Organization Image: Fitting the jigsaw pieces
What people construe as distinctive, central and enduring about an organization helps in defining the organizational image
The simplest levers for building a strong organization image are culture, policies and practices which demonstrate fairness and equity to its employees
Ansel Adams, a brilliant photographer and renowned environmentalist said. “There is nothing worse than a brilliant image of a fuzzy concept.” Organization image, as a construct, is a perfect example to illustrate this point.
There has been a lot written and many heated debates and seminars held on the importance of organization image, the need for a powerful employer brand and an effective employer branding based on the ephemeral concept of organization image. There seems to be unanimity among CEOs, CXO’s and CHROs that a strong organization image is both helpful and desirable. All of this raises the fundamental question of what explains the construct “Organization Image." Talking to a few of my colleagues and business leaders elicited some interesting definitions of the term ‘organization image’. Some phrases shared were “having a strong culture," “ a good brand," “having a good reputation," “financially strong," “a company known to be good to its stakeholders” etc. Thus, with all these varied perceptions of organization image, appreciating that both internal employees and external talent value an organization having a good image, it becomes important to understand exactly what attributes define this construct.
Research defines organizational image as “the way the organization is perceived by individuals. It is a loose structure of knowledge, belief, and feelings about an organization." What people construe as distinctive, central and enduring about the organization (Dutton et al., 1994) helps define the organizational image. Various organizational images exist, as different stakeholders (e.g. shareholders, existing employees and potential applicants) are likely to have different views on what constitutes an organization. Hence, organizations need to closely work together with stakeholders in order to channelize the available knowledge and beliefs to favorably shape attitudes and feelings about the organization. An organizations’ image plays an important role in the minds of the applicant and helps the applicant to distinguish the organization from its competition (Cable & Turban, 2003). Hence, being able to establish a favorable image in the minds of the applicants can help an organization to attract a larger and more qualified talent pool. From the domain of talent management, understanding the perceptions important to existing and future talent pools becomes critical for sending a contextually relevant message.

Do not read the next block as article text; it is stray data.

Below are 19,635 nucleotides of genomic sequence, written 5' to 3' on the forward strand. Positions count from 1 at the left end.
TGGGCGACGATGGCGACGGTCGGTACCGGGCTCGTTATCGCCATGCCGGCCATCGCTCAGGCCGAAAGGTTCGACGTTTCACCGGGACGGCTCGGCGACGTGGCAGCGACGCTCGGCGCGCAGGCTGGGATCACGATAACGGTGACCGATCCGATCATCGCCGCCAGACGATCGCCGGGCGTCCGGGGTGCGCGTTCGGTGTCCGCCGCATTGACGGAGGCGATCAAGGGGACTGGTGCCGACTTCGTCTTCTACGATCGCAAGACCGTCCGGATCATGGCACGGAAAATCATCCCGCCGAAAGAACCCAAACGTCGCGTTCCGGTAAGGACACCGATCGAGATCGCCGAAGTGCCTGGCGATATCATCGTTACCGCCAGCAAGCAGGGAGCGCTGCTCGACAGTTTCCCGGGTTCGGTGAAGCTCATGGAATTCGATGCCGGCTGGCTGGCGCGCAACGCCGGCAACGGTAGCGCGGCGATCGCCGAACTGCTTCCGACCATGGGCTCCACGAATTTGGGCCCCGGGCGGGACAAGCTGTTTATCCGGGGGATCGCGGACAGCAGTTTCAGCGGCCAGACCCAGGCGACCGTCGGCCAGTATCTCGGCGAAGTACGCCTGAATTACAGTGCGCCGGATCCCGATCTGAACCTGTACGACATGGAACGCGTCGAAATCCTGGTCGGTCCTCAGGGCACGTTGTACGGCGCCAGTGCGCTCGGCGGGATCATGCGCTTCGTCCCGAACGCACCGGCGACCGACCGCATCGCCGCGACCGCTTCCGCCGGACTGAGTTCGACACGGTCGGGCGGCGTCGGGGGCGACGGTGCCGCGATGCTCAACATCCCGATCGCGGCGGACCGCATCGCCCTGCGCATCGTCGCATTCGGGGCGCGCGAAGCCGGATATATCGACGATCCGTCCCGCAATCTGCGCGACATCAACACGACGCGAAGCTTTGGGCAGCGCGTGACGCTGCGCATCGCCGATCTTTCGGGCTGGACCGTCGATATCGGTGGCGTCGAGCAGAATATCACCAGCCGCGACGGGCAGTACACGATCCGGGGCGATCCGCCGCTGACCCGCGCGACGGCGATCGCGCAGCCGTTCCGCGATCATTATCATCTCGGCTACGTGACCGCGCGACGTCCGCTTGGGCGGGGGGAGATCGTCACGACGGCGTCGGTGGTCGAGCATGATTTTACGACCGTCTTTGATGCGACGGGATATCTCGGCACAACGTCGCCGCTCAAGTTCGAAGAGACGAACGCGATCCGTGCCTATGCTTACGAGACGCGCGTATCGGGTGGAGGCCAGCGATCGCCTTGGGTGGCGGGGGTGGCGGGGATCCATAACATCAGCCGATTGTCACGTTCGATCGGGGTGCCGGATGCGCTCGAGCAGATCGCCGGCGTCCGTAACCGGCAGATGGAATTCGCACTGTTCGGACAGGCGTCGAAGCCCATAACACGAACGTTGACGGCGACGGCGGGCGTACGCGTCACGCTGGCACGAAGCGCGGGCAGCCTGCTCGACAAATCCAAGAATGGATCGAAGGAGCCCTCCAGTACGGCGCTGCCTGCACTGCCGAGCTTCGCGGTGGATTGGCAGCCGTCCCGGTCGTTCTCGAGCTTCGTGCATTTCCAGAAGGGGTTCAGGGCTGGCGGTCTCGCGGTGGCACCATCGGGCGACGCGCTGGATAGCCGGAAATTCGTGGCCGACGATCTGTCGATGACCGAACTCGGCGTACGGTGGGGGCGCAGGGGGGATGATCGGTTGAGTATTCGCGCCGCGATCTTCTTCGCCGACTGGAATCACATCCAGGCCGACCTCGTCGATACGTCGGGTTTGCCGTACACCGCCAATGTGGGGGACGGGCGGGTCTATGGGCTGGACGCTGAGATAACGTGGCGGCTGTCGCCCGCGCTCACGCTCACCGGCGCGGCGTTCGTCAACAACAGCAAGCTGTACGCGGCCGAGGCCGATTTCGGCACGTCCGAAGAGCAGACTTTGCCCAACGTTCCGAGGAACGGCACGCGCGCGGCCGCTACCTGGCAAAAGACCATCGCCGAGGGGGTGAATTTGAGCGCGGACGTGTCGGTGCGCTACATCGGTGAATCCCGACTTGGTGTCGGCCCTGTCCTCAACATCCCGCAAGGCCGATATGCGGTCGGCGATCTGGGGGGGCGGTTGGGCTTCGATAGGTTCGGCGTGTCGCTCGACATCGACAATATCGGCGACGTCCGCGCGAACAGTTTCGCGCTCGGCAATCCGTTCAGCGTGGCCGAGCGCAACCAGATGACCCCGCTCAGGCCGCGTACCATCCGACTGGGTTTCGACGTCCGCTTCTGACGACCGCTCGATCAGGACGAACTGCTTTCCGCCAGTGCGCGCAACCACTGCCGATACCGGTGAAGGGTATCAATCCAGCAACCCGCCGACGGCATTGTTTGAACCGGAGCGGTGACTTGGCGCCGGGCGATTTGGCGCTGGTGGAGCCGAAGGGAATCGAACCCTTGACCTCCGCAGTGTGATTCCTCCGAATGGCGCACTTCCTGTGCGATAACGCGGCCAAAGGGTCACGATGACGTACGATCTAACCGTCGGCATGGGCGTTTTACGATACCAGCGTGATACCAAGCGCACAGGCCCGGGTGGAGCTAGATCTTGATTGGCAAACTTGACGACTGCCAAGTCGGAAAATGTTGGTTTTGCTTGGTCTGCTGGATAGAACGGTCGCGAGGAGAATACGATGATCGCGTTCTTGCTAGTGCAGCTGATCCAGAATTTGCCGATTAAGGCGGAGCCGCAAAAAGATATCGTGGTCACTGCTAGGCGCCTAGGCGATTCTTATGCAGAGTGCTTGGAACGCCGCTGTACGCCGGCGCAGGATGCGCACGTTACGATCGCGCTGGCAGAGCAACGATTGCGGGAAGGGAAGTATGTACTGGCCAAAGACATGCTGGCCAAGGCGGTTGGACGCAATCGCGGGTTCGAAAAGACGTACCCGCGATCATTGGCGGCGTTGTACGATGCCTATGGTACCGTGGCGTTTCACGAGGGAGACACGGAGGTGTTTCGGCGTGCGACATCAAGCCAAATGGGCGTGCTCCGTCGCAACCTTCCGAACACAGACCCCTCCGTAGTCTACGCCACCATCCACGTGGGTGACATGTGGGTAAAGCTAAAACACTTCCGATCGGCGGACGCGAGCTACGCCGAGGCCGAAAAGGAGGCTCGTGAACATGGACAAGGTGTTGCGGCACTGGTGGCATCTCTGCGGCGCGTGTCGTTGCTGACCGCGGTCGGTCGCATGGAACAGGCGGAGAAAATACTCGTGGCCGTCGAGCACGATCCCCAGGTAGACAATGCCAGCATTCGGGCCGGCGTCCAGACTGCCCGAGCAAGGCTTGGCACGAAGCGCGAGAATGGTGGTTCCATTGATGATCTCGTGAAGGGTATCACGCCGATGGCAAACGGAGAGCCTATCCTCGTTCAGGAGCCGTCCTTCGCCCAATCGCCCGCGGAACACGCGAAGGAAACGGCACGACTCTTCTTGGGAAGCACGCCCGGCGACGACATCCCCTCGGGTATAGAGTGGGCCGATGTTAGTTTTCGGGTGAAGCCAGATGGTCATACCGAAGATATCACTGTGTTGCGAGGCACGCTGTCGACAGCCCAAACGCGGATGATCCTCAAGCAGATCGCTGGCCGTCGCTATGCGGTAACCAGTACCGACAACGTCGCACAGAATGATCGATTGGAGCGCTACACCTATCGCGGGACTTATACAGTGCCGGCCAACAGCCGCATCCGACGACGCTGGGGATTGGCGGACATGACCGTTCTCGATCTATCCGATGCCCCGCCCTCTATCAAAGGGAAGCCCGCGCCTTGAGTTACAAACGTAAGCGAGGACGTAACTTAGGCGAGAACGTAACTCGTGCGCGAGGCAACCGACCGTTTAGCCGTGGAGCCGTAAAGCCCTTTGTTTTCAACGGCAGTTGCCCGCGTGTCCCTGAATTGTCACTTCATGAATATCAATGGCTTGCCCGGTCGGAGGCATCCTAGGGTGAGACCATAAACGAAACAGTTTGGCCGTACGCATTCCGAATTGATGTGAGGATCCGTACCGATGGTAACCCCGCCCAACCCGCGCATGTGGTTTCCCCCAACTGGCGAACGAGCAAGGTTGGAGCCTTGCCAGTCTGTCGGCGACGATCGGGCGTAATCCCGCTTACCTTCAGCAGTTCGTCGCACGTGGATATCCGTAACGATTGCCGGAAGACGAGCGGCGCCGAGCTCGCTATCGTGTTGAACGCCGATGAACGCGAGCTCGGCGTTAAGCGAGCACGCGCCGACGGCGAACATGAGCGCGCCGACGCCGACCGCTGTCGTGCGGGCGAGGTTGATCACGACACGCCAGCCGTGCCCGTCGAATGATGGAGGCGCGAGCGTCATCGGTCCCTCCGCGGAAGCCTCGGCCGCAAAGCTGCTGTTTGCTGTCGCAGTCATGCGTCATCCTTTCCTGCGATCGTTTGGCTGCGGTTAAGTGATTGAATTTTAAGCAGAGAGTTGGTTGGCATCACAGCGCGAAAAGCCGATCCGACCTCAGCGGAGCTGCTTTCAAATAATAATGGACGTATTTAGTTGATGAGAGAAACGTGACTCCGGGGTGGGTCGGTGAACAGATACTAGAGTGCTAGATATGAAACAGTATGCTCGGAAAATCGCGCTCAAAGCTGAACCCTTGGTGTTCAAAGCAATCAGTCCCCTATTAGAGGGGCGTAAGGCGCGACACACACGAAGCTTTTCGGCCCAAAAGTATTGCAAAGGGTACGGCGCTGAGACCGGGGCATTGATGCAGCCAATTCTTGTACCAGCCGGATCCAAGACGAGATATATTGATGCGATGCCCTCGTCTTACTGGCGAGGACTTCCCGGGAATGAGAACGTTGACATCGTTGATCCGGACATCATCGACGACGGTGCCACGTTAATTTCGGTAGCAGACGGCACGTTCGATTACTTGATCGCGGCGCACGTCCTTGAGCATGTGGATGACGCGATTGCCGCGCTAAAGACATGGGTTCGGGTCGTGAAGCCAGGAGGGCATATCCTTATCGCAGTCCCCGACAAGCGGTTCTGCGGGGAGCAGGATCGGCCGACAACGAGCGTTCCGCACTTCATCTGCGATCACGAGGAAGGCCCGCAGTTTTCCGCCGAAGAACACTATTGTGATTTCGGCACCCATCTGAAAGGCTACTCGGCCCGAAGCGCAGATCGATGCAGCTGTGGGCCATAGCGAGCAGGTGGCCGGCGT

Another common confusion seems to exist in the loose interchange of the terms “organization image” and “organization reputation.” Is this just quibbling over semantics? Referring to research can help in understanding the finer nuances of these constructs. While the term ‘organization image’ was defined as a function of the information available to individuals, the term ‘organization reputation’ was limited to the publically listed rankings of the organizations in reputed journals i.e. “a public's affective evaluation of a firms' name relative to other firms.” Hence, organization image appears to be a more comprehensive and overarching construct.
Jobs are complex and people can have quite diverse motivations towards their work. Some of these motivations provide instrumental benefits (utilitarian need to maximize benefits and minimise costs), while symbolic benefits are subjective, abstract, are intangible traits and relate to dimensions which enhance self-esteem. For instance, feelings of well-being generated through employment with an organization having a good image would be a symbolic benefit. On the other hand, pay would be an instrumental benefit. Various researches refer to these motivations as “work values” (O'Connor & Kinnane, 1961), “work goals” (Bu & McKeen, 2001) or “job attributes preferences” (Konrad, Ritchie, Jr, Lieb, & Corrigall, 2000).